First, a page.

There are different types of hives are used in beekeeping in Kenya but the most important for commercial purposes are two, the Kenya Top Bar Hive (KTBH) and the Langstroth hives. Others like the Log hives made from hollowed out tree trunks, basket hives made from woven sticks which are smeared with mud, and pot hives made of clay are only used for small scale honey production.
Constructing a Langstroth hive is more complicated may not be the best option for beginners in beekeeping. Those experienced in beekeeping and can purchase a Langstroth hive. This article is intended for those wanting to construct a modern beehive like KTBH.
KTBH was developed in Kenya and is a good option for many Kenyan beekeepers. The main advantage is the simplicity of the hive and its low cost. You also get to produce beautiful comb honey for home consumption or for sale. The KTBH has three basic components, i.e. the body, top bars and the roof. Keep in mind to follow the measurements and in particular for the top bars!
You can use whatever timber is cheap and available locally. Pine, Cyprus, Grevillia robusta can be nailed together so long as it is not warped. However the ideal wood to use for the body is 9mm plywood as it can be sawed quickly and nailed easily into the shapes needed. Follow the dimensions below to cut out each side of the beehive.The 44cm long top bars should be cut from strips of natural wood. Cedar or Grevillia robusta are both good choices. The only critical measurement is that the top bars must be 3.2cm wide. Either grooves or points can be carved to encourage the bees to lay down wax.
Before you glue and nail the pieces of plywood together, sand down the edges to ensure a smooth surface and to prevent getting splinters while you work. Using simple wood glue to seal the pieces of plywood together will help prevent ants and insects from crawling into the hive.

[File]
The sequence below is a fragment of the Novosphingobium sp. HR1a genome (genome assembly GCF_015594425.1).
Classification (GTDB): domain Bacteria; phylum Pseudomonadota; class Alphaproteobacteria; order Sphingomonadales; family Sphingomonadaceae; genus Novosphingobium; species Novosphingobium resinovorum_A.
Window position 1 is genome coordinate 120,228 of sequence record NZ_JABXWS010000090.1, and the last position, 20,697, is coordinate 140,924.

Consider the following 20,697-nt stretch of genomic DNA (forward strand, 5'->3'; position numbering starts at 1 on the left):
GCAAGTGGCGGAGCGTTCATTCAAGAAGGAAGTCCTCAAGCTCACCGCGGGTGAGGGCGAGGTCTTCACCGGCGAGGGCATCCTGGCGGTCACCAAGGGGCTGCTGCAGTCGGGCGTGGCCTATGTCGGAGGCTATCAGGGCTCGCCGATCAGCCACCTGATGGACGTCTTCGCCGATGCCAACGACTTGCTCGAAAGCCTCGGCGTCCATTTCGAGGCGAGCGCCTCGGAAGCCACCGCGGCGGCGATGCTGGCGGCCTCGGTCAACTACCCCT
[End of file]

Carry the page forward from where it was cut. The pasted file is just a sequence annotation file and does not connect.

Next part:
Once glued, nail the pieces of the beehive together using plenty of 1inch nails.
For the front end of the hive, nail the plywood front piece 2cm back into the hive leaving a small lip at the front. This gives the bees a place to rest or pause at the entrance to the hive. Queen Excluder
Saw one top bar in half (long ways) and nail a piece of coffee wire in between the two halves. Using either top bar wood or small strips of left over plywood, fashion the remaining structure of the queen excluder to fit the inside of the tapered beehive.
The coffee wire should be tightly nailed between the wooden strips and should fit snugly inside the beehive.
The queen excluder should be held in place six top bars back from the entrance of the hive. Thin strips of left over plywood should be nailed length-wise down the side of the hive leaving a 3.2cm gap for the queen excluder to slide into place. Ideally the queen excluder should be removable but you may need a small nail to hold it in place flush against the bottom and sides of the hive. The long strips of wood will become a ledge enabling the top bars to sit neatly inside the hive.
The top bars are the only part of the beehive that has to be accurately measured. The bars need to be exactly 3.2cm wide which is the proven distance apart that bees like to make their comb. This includes a small gap that the bees leave which helps them to pass between combs to both deposit wax and feed the brood. You may find it worth the investment to get these thin strips of top bars cut with an industrial saw machine. If you don’t manage to cut the top bars exactly to 3.2cm the bees tend to lay down their wax combs over the join of the top bars. This isn’t a disaster; it just means that you’ll find it harder to harvest honey as several top bars will get ‘stuck together’.
Fitting the top bars into the hive should create a sealed chamber beneath. This will help you during harvesting, as bees should only be able to escape from the top bar gap that you lift out. If you have spare wood you can cut and place a flat piece of plywood over the top of the top bars to create a ‘lid’ but it’s not essential.
A waterproof roof is essential to keep the bees dry. Corrugated iron sheets are ideal for this as the water flows off the roof and away from the hive. You need to make the roof wider and longer than the hive so that the hive is totally protected from the rain. If you buy 3x1m iron sheets you can roof 4.5 beehives if you cut each roof sheet into 1m x 65cm strips.
Very good information, very well illustrated. Keep up the good job
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